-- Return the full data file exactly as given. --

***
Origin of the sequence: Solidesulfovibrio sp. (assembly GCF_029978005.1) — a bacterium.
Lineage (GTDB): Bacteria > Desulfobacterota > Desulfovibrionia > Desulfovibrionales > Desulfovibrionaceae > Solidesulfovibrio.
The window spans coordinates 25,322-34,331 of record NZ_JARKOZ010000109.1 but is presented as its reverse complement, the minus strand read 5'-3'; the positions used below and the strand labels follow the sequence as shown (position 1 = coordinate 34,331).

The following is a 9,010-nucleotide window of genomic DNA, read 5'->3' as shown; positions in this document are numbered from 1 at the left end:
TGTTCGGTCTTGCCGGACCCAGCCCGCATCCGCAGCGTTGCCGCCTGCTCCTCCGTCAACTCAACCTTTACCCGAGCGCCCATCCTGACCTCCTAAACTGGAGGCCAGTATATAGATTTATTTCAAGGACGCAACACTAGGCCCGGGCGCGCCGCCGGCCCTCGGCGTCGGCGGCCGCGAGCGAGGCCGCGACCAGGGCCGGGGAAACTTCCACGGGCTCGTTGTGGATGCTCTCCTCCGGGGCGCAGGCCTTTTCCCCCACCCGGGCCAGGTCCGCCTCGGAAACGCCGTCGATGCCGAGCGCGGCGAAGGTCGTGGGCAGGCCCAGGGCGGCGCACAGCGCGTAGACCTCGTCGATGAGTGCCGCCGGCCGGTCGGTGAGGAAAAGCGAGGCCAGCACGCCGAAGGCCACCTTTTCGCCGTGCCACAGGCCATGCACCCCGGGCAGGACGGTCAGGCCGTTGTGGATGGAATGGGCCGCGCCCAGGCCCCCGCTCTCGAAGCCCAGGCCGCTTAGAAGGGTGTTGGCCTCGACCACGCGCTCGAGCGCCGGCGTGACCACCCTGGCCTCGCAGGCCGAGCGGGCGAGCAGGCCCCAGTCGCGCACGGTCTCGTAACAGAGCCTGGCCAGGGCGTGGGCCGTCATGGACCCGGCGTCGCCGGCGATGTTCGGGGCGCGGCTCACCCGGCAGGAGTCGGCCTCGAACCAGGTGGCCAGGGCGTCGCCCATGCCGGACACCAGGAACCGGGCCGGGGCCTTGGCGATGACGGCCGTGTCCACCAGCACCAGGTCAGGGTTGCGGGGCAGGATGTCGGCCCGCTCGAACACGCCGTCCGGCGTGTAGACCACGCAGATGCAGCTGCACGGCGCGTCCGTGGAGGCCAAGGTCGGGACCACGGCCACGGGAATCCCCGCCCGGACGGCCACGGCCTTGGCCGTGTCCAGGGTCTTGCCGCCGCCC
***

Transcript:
Origin of the sequence: Solidesulfovibrio sp. (assembly GCF_029978005.1) — a bacterium.
Lineage (GTDB): Bacteria > Desulfobacterota > Desulfovibrionia > Desulfovibrionales > Desulfovibrionaceae > Solidesulfovibrio.
The window spans coordinates 25,322-34,331 of record NZ_JARKOZ010000109.1 but is presented as its reverse complement, the minus strand read 5'-3'; the positions used below and the strand labels follow the sequence as shown (position 1 = coordinate 34,331).

The following is a 9,010-nucleotide window of genomic DNA, read 5'->3' as shown; positions in this document are numbered from 1 at the left end:
TGTTCGGTCTTGCCGGACCCAGCCCGCATCCGCAGCGTTGCCGCCTGCTCCTCCGTCAACTCAACCTTTACCCGAGCGCCCATCCTGACCTCCTAAACTGGAGGCCAGTATATAGATTTATTTCAAGGACGCAACACTAGGCCCGGGCGCGCCGCCGGCCCTCGGCGTCGGCGGCCGCGAGCGAGGCCGCGACCAGGGCCGGGGAAACTTCCACGGGCTCGTTGTGGATGCTCTCCTCCGGGGCGCAGGCCTTTTCCCCCACCCGGGCCAGGTCCGCCTCGGAAACGCCGTCGATGCCGAGCGCGGCGAAGGTCGTGGGCAGGCCCAGGGCGGCGCACAGCGCGTAGACCTCGTCGATGAGTGCCGCCGGCCGGTCGGTGAGGAAAAGCGAGGCCAGCACGCCGAAGGCCACCTTTTCGCCGTGCCACAGGCCATGCACCCCGGGCAGGACGGTCAGGCCGTTGTGGATGGAATGGGCCGCGCCCAGGCCCCCGCTCTCGAAGCCCAGGCCGCTTAGAAGGGTGTTGGCCTCGACCACGCGCTCGAGCGCCGGCGTGACCACCCTGGCCTCGCAGGCCGAGCGGGCGAGCAGGCCCCAGTCGCGCACGGTCTCGTAACAGAGCCTGGCCAGGGCGTGGGCCGTCATGGACCCGGCGTCGCCGGCGATGTTCGGGGCGCGGCTCACCCGGCAGGAGTCGGCCTCGAACCAGGTGGCCAGGGCGTCGCCCATGCCGGACACCAGGAACCGGGCCGGGGCCTTGGCGATGACGGCCGTGTCCACCAGCACCAGGTCAGGGTTGCGGGGCAGGATGTCGGCCCGCTCGAACACGCCGTCCGGCGTGTAGACCACGCAGATGCAGCTGCACGGCGCGTCCGTGGAGGCCAAGGTCGGGACCACGGCCACGGGAATCCCCGCCCGGACGGCCACGGCCTTGGCCGTGTCCAGGGTCTTGCCGCCGCCC